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It is the IQ Test firstly which keeps me away. Not that I am afraid of 'failing' for I've met people stupider than I am who are in Mensa, and in times-past I have done such little tests & scored well enough - in both Maths and Language skills - to show if nothing else a 'balanced' mind.
But now I find such 'challenges' bore me quickly - I tackle only the obvious questions, not pondering, taking a fraction of the time suggested, and still managing a score on the threshold of genius.
I like the adage that "IQ tests only measure your ability to do IQ tests." (Intelligence is more complex than doing sums & recognising patterns & sequences & relationships.)
What I dislike most is the concept of being defined, quantified - told by a test score that my potential is so much and no more. As I stand now unquantified I can imagine my mind captured by some wondrous thought, and soaring high above the mundane world into new realms of enlightenment.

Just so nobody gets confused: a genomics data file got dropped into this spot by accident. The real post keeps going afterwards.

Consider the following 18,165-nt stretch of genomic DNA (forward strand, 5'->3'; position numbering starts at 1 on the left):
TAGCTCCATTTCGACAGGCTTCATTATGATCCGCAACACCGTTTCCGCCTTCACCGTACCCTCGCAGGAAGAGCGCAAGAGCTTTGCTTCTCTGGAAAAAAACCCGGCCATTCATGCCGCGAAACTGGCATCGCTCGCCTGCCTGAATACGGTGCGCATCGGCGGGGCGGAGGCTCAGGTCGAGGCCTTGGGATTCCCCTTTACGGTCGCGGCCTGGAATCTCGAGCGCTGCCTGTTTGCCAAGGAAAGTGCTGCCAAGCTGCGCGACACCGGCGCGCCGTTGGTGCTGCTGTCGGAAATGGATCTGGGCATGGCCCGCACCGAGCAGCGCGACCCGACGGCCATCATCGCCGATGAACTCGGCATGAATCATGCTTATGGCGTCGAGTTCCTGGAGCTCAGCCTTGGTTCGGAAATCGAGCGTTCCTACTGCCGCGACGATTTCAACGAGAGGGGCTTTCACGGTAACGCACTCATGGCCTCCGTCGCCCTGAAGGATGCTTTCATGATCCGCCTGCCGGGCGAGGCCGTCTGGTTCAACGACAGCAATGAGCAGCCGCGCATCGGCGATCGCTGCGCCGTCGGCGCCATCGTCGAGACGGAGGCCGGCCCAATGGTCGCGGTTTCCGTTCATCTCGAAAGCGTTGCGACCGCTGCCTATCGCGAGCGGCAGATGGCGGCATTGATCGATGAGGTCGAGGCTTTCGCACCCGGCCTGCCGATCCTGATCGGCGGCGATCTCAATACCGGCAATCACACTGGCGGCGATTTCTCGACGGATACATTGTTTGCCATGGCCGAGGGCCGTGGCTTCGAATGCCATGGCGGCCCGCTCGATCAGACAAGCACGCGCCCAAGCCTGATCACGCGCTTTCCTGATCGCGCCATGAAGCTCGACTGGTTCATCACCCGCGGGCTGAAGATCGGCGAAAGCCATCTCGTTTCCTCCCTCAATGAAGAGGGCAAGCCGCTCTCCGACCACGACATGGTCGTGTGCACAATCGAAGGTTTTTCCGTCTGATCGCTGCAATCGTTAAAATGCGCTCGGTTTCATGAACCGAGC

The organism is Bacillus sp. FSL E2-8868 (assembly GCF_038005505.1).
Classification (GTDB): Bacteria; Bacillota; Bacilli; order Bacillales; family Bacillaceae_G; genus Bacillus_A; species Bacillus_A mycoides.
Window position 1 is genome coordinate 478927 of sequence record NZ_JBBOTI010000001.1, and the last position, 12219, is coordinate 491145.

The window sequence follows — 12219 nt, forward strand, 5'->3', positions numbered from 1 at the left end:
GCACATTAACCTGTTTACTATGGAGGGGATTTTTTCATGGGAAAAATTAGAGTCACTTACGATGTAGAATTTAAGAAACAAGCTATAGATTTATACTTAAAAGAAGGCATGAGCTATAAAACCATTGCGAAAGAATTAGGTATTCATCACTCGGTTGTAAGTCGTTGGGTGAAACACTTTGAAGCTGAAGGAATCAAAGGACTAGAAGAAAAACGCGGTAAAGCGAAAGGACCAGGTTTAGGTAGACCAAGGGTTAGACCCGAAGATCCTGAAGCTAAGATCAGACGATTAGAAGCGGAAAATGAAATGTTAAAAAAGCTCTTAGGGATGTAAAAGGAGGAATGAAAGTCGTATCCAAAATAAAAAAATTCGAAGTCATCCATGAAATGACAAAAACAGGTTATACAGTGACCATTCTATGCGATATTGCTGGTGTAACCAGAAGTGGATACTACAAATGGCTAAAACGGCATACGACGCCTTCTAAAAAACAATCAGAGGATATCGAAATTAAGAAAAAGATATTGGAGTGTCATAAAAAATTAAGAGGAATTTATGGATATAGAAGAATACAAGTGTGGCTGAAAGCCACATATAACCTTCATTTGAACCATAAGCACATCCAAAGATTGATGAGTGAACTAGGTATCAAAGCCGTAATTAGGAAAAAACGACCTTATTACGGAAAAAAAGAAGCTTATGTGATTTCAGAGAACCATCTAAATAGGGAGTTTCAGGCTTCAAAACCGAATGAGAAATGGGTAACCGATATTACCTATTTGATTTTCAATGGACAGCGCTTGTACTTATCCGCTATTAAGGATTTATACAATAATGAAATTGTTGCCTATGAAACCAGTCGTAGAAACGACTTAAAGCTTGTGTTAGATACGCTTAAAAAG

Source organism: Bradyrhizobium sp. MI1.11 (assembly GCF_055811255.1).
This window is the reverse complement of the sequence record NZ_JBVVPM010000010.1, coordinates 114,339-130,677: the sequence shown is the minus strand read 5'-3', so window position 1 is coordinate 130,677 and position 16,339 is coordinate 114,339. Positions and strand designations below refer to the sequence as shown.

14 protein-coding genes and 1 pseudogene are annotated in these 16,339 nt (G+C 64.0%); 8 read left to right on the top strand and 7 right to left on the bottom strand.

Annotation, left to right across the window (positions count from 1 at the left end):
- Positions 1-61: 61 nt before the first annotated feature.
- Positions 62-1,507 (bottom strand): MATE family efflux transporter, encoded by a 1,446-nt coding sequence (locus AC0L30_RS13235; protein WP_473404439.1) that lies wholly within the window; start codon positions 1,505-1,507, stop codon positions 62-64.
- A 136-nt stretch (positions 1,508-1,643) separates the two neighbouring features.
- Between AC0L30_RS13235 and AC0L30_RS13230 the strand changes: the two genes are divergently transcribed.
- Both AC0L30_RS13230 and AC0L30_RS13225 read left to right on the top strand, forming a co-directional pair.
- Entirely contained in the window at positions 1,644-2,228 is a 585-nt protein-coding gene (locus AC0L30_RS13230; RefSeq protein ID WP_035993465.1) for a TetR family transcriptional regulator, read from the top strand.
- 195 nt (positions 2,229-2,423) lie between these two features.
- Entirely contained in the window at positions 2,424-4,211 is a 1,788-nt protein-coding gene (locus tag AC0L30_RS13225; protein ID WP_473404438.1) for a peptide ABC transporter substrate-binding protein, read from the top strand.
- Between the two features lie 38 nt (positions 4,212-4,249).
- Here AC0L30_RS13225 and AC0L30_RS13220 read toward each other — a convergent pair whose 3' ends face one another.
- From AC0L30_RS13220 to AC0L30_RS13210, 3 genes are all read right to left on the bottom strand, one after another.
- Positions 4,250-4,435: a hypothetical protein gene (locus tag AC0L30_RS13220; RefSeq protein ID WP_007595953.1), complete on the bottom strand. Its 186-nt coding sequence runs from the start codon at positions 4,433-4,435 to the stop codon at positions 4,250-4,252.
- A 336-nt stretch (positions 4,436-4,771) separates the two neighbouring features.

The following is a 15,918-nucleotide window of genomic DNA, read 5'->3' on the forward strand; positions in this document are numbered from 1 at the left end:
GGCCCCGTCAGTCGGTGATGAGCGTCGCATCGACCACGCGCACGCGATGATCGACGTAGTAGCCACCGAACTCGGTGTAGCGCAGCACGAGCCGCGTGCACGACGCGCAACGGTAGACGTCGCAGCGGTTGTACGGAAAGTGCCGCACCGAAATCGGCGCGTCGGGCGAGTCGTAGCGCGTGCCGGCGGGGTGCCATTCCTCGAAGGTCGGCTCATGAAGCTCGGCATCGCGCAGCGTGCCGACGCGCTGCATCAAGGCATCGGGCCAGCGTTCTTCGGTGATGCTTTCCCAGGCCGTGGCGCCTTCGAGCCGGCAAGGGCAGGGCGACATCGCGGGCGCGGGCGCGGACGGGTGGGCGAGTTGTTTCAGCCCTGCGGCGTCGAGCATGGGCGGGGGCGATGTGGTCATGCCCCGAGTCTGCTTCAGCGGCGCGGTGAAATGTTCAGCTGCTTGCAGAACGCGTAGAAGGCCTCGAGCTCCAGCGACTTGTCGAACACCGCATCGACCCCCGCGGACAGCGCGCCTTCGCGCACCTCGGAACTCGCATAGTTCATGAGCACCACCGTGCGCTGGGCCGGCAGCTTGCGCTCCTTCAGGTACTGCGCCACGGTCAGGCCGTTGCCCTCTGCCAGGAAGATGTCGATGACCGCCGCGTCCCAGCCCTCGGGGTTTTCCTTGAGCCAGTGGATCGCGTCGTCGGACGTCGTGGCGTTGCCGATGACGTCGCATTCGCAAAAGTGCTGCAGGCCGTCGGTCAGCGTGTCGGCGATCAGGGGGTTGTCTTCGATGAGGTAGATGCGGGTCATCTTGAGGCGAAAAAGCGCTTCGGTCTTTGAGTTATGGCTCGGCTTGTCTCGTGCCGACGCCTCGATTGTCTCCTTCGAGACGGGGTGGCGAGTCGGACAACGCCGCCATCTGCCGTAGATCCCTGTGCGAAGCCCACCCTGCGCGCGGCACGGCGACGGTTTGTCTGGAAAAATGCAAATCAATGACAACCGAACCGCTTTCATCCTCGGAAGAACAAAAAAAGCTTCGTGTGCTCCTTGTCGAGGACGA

An IQ test can be a weight as well as a measure. As it is - I imagine having a keen mind with hyperdrive.
I had contemplated, in times past, listing a Mensa membership on my Resumé as a way of saying to my would-be employers: "I'm clever, I am. Really clever!" - with only a thimbleful of subtlety. But elitism is a bubble-game for me & I soon grow sick of it. Bored & intensely dissatisfied - like having only rich fare when I want simple food. (I much prefer the notion of having nothing to prove! Genius should be like 'coolness' - those trying too hard to show they're clever, only show a lack of confidence in their abilities. An intellectual Fonzarelli doesn't show off - everyone knows all his lights are on upstairs.)
And intellectual snobs, I do declare, are the third worst kind.
Purely intellectual games don't amuse me much anymore. I dislike the trivial such as playing mental chess when I feel mental powers would be better served in finding creative solutions to real problems. (So I sometimes wonder what became of John Rogers and the 'New Foundation.')
I talk from outside the fold. Intelligent conversations are surely held inside the Mensa citadel. [Some of you can tell me this, I'm sure.] But I am acutely aware from conversations with brainy people, that high intelligence is quite common, but wisdom is as rare as rain in the Sahara.
Copyright © 2000 by Michael F. Green. All rights reserved.
Last Updated: 21 June 2020